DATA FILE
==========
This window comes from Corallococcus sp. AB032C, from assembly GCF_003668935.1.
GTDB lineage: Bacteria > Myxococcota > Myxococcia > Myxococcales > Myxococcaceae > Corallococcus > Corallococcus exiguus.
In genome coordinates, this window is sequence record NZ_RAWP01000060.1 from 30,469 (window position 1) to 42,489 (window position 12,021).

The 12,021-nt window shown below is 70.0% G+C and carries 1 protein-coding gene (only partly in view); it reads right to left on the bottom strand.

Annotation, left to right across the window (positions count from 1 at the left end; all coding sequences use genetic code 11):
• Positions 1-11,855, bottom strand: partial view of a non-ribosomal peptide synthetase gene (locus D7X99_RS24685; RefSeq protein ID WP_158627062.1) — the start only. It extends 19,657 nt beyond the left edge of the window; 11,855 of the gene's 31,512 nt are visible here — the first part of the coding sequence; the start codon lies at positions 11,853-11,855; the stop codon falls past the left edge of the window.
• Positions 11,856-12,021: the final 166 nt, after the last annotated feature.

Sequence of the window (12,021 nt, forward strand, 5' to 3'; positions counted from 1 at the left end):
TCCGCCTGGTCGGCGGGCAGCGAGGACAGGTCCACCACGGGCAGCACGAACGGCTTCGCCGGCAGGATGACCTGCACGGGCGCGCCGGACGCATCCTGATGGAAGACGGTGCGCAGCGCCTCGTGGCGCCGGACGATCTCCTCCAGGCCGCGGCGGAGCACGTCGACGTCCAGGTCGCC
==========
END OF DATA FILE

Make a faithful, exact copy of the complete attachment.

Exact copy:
This window comes from Corallococcus sp. AB032C, from assembly GCF_003668935.1.
GTDB lineage: Bacteria > Myxococcota > Myxococcia > Myxococcales > Myxococcaceae > Corallococcus > Corallococcus exiguus.
In genome coordinates, this window is sequence record NZ_RAWP01000060.1 from 30,469 (window position 1) to 42,489 (window position 12,021).

The 12,021-nt window shown below is 70.0% G+C and carries 1 protein-coding gene (only partly in view); it reads right to left on the bottom strand.

Annotation, left to right across the window (positions count from 1 at the left end; all coding sequences use genetic code 11):
• Positions 1-11,855, bottom strand: partial view of a non-ribosomal peptide synthetase gene (locus D7X99_RS24685; RefSeq protein ID WP_158627062.1) — the start only. It extends 19,657 nt beyond the left edge of the window; 11,855 of the gene's 31,512 nt are visible here — the first part of the coding sequence; the start codon lies at positions 11,853-11,855; the stop codon falls past the left edge of the window.
• Positions 11,856-12,021: the final 166 nt, after the last annotated feature.

Sequence of the window (12,021 nt, forward strand, 5' to 3'; positions counted from 1 at the left end):
TCCGCCTGGTCGGCGGGCAGCGAGGACAGGTCCACCACGGGCAGCACGAACGGCTTCGCCGGCAGGATGACCTGCACGGGCGCGCCGGACGCATCCTGATGGAAGACGGTGCGCAGCGCCTCGTGGCGCCGGACGATCTCCTCCAGGCCGCGGCGGAGCACGTCGACGTCCAGGTCGCC